‘America’s Got Talent’
Los Angeles Skid Row’s very own Freedom Singers performed in the final four of “America’s Got Talent’ season 18 contest on Sept. 12, with results from the judges revealed the following day on TV. The Freedom Singers ensemble, composed of eight singers, breathes new life into music and the traditional sounds of their movements.
The eight members met at the Arts and Culture department at the Los Angeles Community Action Network (LA CAN), an organization that exists to help the needy.
“Skid Row is in the heart of downtown Los Angeles where five people per day die on the streets, houseless people,” explained one of the male singers. “So, for us, Freedom Singing brings us close together; it is that medium that we’ve always used to come together as America.” The Freedom Singers use music to heal trauma and help the community around them.
Skid Row is a community of homeless people living in Downtown Los Angeles with over 10,000 people living in tents, RVs and also at various missions. The Freedom Singers lived on Skid Row under different circumstances, and all had to learn how to survive and provide themselves with the necessities. The individuals that make up the group found music to be a haven and a way for them to connect with other people, which led to the creation of the group.
The group’s director and founder, Micayla De Ette, appeared on the Kelly Clarkson Show to discuss the group. “It’s already nerve-wracking, okay. Just cameras and, you know, celebs and everything. They killed it, I can say that. We did our very best,” Ette continued. Ette spoke about how the group worked extremely hard to prepare for the first round of the competition in June, when they first performed for the judges and showcased their talent to the world.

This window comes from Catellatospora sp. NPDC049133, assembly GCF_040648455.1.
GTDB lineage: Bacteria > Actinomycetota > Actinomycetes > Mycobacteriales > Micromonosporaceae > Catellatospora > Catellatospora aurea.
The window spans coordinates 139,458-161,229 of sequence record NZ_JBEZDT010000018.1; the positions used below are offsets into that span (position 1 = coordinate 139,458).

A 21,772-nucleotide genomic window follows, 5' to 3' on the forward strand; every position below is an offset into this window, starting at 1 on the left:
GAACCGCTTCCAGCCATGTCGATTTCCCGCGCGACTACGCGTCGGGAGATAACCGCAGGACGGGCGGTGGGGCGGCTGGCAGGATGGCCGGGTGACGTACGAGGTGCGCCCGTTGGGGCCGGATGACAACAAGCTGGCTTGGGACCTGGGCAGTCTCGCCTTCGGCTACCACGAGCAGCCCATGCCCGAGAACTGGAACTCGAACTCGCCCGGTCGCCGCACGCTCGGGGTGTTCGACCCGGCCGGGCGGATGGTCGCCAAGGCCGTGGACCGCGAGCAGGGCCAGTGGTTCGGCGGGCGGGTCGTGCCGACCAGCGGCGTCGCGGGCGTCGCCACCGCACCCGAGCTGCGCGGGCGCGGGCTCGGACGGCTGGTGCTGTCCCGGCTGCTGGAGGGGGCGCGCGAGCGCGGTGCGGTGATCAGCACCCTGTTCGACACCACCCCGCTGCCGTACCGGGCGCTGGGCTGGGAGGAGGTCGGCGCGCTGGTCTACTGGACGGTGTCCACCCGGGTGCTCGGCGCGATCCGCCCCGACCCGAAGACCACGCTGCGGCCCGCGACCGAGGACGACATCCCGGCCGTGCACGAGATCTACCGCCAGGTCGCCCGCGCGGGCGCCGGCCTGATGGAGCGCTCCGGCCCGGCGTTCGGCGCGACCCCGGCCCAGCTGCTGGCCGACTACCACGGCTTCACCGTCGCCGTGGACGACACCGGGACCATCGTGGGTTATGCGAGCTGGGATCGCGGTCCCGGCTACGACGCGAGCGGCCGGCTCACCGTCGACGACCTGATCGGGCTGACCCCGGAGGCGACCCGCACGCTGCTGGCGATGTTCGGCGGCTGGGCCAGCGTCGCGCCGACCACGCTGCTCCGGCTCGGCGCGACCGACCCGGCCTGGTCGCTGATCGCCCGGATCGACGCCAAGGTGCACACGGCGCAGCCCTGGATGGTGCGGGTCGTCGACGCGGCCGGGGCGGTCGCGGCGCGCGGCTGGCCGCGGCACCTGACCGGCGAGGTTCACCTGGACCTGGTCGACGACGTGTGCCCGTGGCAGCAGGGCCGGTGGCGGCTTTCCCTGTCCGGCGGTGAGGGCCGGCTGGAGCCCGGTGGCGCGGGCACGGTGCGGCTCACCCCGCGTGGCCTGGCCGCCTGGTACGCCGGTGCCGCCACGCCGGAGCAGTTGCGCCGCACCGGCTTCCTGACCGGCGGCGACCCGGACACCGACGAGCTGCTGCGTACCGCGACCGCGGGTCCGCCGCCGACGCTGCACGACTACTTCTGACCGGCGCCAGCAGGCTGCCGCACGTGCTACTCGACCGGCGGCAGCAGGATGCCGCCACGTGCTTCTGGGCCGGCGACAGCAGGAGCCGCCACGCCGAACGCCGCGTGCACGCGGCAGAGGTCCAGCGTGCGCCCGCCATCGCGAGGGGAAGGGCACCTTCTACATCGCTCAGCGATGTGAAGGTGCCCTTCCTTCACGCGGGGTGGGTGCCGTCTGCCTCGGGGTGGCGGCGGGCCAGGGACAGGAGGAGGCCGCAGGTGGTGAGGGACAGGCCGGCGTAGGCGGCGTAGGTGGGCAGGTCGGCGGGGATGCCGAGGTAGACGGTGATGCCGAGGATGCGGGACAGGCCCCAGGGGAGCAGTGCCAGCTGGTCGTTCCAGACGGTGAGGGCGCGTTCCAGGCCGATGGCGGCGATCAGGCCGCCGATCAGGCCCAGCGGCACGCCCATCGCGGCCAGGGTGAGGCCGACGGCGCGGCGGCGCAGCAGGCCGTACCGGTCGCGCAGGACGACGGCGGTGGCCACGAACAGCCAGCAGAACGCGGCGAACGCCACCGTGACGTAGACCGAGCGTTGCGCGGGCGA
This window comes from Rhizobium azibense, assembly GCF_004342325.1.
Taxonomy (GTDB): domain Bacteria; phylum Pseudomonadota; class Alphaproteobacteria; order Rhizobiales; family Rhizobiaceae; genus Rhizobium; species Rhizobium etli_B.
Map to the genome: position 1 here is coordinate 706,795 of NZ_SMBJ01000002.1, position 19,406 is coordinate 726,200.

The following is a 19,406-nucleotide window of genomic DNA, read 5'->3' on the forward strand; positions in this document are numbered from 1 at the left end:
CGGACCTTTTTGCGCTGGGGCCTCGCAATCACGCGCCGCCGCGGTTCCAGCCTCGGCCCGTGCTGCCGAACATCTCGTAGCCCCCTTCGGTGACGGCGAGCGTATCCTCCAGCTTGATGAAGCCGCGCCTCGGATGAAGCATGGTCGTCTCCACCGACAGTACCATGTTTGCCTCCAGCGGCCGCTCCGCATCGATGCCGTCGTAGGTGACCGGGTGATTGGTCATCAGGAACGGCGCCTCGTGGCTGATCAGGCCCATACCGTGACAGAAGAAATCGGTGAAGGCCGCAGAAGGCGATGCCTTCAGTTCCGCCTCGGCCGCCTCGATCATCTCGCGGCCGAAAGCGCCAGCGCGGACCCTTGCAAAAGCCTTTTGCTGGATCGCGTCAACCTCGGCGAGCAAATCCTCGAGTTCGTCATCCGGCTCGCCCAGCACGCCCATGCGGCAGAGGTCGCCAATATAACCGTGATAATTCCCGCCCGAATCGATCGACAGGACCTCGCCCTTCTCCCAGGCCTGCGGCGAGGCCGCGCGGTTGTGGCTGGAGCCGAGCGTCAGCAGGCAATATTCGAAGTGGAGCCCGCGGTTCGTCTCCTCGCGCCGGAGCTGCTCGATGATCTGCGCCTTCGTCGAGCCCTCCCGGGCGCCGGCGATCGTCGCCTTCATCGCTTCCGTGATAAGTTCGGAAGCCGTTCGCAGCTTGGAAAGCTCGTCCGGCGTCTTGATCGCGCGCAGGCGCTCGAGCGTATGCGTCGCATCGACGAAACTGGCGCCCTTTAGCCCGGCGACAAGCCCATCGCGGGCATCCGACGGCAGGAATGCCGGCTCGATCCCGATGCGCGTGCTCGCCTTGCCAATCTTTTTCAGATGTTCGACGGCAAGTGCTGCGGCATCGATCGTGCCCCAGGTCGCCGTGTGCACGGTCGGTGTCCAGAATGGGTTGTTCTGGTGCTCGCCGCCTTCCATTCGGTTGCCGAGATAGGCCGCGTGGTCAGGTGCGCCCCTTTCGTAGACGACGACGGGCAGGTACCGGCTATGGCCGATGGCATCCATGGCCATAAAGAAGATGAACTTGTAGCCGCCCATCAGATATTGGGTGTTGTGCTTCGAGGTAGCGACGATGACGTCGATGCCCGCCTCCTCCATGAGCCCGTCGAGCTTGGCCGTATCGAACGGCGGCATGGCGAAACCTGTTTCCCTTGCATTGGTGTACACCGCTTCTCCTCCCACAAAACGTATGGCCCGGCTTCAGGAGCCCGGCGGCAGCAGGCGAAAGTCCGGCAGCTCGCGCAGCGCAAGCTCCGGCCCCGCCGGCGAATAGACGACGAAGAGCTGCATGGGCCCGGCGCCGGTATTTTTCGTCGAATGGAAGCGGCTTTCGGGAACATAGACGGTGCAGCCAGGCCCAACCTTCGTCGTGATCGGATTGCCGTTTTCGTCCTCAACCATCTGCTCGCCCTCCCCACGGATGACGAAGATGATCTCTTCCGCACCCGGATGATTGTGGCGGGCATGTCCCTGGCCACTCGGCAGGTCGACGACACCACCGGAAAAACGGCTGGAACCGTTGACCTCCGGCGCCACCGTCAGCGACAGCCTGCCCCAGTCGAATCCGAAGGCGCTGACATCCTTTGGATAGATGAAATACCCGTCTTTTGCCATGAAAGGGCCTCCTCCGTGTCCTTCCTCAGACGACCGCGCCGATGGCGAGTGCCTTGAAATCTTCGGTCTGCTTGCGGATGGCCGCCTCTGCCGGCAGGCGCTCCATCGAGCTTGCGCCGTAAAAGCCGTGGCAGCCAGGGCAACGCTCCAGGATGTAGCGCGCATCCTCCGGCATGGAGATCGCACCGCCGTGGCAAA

“You have a powerful voice, powerful message, it was beautiful, it gave me goosebumps, it made me emotional,” Heidi Klum, a judge on AGT, enthused. “This was a great audition.” The singers launched into a gospel rendition of Red Hot Chili Peppers early 90’s hit, “Under The Bridge,” an apt song from the local act about sleeping rough.
The crowd, the judges, and commentators were expectedly moved by the group’s performance, with Judge Howie Mandel in tears after hearing about their story of being homeless. “Homelessness,” noted Howie Mandel, “You have given it a voice, you have given us a purpose, and it’s a message. This was more than just a song, more than an audition, it was needed. Thank you for informing, entertaining, and blowing the roof off this place.”